Fair Use Makes Fair Play For Cover Bands?

    Michael Tomko, promoter of An Under Cover Weekend

    Michael Tomko, Photo by Chase Macri

    “Ten bands. Ten secret tribute sets. One awesome weekend.”

    This is how Michael Tomko describes his annual concert series, An Under Cover Weekend (AUCW), on its website. He considers it an “opportunity to have diverse collection St. Louis’ best bands under the one roof for one amazing concert.” Over two nights, five bands perform an entire set as a different artist, like Union Tree Review as Marvin Gaye.

    But this presents an interesting legal quandary: are the bands liable under U.S. Copyright Law? Tomko is pretty sure they are covered; “The venues pay license fees on a yearly basis. There is ASCAP, BMI, and SESAC, and they hit up the venues for the fees based on radio play and set lists from the top 100 tours. So in terms of the rights to cover a song, 99% of that is covered by those groups.”

    Michael Tomko, smiling

    Photo by Chase Macri

    That is music to any cover band’s ears. But Tomko runs into other problems in promoting the show. “We can’t use video to promote the show,” Tomko says. “It’s really nebulous. At what point are the performances parodies? What is covered by fair use?”

    In this case, not much. According to U.S. Copyright Law Section 107, a copyrighted work may be fairly reproduced for “criticism, comment, news reporting, teaching, scholarship, and research.” Section 107 also outlines four criteria when considering if a use is “fair” or foul:

    1. The purpose and character of the use, including whether such use is of commercial nature or is for nonprofit educational purposes
    2. The nature of the copyrighted work
    3. The amount and substantiality of the portion used in relation to the copyrighted work as a whole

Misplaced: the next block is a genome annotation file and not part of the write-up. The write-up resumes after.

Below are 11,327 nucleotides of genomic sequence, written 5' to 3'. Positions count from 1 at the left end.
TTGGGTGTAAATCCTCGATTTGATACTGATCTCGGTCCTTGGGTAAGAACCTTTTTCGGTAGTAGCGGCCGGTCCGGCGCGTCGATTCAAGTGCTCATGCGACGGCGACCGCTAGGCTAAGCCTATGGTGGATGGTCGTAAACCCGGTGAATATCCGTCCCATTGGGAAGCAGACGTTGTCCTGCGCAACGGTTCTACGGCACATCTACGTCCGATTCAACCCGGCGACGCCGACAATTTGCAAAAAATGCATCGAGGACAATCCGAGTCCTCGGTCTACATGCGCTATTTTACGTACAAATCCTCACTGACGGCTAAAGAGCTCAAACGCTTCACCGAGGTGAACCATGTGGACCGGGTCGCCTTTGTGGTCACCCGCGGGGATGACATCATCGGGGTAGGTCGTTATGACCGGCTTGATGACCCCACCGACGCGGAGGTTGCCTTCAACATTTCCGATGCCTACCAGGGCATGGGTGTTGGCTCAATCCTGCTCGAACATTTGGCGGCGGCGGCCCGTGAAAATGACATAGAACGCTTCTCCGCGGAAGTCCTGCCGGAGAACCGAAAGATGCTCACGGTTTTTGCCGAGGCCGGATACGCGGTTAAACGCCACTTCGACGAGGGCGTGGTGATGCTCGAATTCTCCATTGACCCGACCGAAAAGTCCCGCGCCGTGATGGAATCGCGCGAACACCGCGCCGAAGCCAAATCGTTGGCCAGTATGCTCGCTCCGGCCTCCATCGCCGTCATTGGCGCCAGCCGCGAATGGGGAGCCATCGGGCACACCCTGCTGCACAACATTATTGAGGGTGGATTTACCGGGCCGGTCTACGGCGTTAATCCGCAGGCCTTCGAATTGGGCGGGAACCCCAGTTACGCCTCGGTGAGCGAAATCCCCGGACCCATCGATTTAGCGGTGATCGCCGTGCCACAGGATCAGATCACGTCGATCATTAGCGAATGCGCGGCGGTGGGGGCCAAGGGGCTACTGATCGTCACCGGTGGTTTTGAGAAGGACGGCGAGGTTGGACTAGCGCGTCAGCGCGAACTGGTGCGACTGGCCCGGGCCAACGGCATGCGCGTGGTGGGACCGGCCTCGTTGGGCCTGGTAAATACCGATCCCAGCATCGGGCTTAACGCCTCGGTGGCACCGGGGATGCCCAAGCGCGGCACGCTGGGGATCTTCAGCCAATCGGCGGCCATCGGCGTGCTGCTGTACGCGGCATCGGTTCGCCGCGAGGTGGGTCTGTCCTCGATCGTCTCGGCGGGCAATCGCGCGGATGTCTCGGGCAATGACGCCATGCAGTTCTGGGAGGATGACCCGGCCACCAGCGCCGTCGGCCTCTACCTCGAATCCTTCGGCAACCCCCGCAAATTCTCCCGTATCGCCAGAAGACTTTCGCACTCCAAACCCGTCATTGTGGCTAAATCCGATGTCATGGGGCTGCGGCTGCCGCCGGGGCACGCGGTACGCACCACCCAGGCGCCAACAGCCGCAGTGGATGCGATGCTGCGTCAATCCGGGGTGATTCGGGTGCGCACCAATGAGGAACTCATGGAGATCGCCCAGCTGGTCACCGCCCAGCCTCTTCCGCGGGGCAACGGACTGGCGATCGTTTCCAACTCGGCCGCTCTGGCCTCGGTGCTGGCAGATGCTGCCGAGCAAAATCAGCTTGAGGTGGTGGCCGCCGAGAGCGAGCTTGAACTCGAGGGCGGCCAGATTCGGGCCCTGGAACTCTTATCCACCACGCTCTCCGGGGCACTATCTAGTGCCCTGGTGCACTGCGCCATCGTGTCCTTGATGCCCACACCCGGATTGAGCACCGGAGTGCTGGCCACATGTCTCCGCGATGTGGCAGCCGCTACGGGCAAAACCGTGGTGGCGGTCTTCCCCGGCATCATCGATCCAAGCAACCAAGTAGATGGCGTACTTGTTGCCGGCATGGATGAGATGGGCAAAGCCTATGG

4. The effect of the use upon the potential market for, or value of, the copyrighted work

    In this case, the venue does charge an admission for the weekend, and the performances resemble very closely the original studio recordings. Licensing and fair use do not take trademark issues into account either. While this tends to mostly affect tribute groups, an artist’s commercial name and trademarked logo is protected and use without permission could result in legal action. Not every cover band is as lucky as Australian Pink Floyd to have the original artist invite you to perform at his 50th birthday.

    Fortunately for AUCW, the “theft” here is entirely friendly and the show’s purpose is strictly fun. Besides, according to Tomko, they may be too far off the radar to really worry. It’s only for one night.


    Pingback from Interview with Michael Tomko |
    Time May 22, 2012 at 11:29 pm

    […] is a concert promoter, the guy behind An Under Cover Weekend (about which I had talked to him once before) and formally of the band Gentleman Auction House. Tomko had a few interesting things to say about […]

    Write a comment